What’s the ROI of Social Media Silence?

If you read this blog with any regularity, you know that I am a big proponent of measuring social media. I’m bullish on measuring social media because I believe there are so many incredible ways to measure social media success that  the larger challenge is narrowing down your goals.While I have a methodology that I use, there are literally thousands of tools to help you measure social media.

But it struck me. Perhaps we are asking the wrong question. Regardless of the measurement opportunities, we still hear the same questions over and over again, “what’s the ROI of a social media?” or “Is it worth measuring?”

So let me ask you. What is the ROI of silence? Of ignoring conversations? Ignoring customers?  What do you get from that? Exactly how does that help increase sales, develop brand awareness, decrease customer service costs or any of the other goals you’ve set forth?

Interesting question isn’t it?

At the very least, most companies should be at the “listening” phase right now. For a variety of reasons you may not choose to write blog posts, create videos, design inforgraphics. I’m not necessarily advocating that,  however, with the massive stream of information and what Brian Solis has termed “Stream Fatigue”, there may be additional benefits to simply listening and responding to relevant conversations. But to be part of the conversation, you do have to be a participant. And anyone who has participated in social media can speak to the viscerally intimate insight that can come from listening. The kind of insight that a spreadsheet may not give you. Its as my father used to say to me: “You have two ears and one mouth for a reason.” He normally said that in a fit of frustration of having a mouthy teenaged daughter (I only grew out of the teenaged part). But he was right (oh, if he could hear me now, he might ask me to talk more).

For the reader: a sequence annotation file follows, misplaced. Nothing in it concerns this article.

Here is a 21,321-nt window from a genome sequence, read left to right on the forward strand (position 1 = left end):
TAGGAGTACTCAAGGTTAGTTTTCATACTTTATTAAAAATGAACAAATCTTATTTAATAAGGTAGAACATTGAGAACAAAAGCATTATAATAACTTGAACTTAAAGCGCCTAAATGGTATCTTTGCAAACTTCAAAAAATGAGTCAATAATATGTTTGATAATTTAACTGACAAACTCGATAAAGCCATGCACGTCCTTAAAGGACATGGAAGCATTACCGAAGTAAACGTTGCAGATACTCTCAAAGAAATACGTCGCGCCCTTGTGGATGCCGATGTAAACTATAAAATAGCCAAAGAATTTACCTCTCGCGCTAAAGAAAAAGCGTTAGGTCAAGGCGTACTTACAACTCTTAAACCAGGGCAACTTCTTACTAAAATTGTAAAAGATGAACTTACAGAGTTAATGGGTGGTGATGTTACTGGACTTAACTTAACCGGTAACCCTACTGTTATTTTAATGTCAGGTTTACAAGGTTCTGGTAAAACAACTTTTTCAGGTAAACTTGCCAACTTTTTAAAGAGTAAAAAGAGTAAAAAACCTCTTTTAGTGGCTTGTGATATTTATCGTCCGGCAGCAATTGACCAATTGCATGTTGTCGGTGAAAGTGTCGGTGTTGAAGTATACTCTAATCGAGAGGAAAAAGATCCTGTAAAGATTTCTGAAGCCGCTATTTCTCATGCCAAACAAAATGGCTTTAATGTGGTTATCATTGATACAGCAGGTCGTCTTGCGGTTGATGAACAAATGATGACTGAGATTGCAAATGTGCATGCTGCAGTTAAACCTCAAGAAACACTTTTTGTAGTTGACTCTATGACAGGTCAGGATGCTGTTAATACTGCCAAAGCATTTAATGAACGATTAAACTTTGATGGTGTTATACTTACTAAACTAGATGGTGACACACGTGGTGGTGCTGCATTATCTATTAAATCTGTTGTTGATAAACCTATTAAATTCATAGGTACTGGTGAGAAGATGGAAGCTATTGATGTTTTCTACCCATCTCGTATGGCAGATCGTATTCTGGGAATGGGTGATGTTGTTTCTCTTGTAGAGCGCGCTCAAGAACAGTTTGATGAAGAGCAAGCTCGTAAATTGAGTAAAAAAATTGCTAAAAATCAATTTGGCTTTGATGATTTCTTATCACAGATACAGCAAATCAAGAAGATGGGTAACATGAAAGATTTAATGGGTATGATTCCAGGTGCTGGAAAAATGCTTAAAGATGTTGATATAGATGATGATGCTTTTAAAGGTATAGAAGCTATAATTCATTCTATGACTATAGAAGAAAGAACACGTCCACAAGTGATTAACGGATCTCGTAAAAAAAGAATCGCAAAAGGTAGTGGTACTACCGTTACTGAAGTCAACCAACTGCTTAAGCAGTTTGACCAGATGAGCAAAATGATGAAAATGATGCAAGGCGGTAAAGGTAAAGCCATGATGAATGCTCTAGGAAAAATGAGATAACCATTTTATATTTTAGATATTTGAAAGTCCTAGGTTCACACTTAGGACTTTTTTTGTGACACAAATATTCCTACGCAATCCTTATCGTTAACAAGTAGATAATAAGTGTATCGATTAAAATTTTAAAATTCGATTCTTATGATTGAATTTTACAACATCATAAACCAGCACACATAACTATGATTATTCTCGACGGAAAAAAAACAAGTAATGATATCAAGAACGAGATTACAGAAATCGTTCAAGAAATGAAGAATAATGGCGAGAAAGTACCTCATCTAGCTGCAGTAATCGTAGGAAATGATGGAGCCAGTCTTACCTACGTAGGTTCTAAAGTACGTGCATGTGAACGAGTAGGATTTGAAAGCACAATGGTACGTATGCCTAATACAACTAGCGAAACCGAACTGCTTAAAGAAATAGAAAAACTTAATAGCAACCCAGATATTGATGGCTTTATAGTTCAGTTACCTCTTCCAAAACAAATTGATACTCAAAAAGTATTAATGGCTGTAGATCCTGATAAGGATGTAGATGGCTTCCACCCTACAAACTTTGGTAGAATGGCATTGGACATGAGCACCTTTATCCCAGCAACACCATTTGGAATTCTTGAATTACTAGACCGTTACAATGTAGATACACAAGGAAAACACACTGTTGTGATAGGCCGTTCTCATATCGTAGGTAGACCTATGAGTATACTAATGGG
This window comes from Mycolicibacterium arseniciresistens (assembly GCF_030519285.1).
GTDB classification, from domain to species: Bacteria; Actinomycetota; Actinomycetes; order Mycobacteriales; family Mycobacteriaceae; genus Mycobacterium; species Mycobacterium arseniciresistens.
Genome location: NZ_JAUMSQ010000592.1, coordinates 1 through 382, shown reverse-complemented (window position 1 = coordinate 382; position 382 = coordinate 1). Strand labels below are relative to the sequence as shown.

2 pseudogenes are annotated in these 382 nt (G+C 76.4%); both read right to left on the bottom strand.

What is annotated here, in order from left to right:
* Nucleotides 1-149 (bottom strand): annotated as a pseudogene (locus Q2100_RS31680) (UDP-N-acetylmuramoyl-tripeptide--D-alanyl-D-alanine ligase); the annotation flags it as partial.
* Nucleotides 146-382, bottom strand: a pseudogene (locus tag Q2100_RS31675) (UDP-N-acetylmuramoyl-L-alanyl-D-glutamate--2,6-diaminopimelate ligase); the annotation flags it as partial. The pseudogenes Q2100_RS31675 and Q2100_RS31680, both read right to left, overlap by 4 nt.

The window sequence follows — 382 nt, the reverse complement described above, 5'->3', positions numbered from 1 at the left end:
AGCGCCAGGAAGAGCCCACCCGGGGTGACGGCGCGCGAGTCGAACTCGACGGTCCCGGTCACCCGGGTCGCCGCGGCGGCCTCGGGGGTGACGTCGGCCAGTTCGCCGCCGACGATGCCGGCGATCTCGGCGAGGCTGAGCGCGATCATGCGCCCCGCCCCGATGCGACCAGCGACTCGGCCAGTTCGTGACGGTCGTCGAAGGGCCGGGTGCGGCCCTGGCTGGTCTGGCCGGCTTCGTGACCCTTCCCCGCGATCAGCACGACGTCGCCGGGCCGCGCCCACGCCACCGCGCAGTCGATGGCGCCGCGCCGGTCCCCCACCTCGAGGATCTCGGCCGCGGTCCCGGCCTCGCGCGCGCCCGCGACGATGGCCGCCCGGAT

Companies spend huge sums of money on crafting messages, advertising campaigns, PR initiatives and yet, they continue to ignore the most direct line of communication they can have with current, potential and previous customers, advocates and stakeholders. I’m saddened when I send out a positive message about one of my favorite brands and don’t get a response. The essential message is “we’ll listen at our convenience.”  What’s the ROI of THAT message? Why bother spending all that money on crafting messages and creating ads when the loudest and most clear message is “We don’t care what you have to say.”

Think about it. Let me know what you think!





PS: Interested in listening? Check out this wiki.

Image courtesy of Copyright Brian Robert Marshall and licensed for reuse under this Creative Commons Licence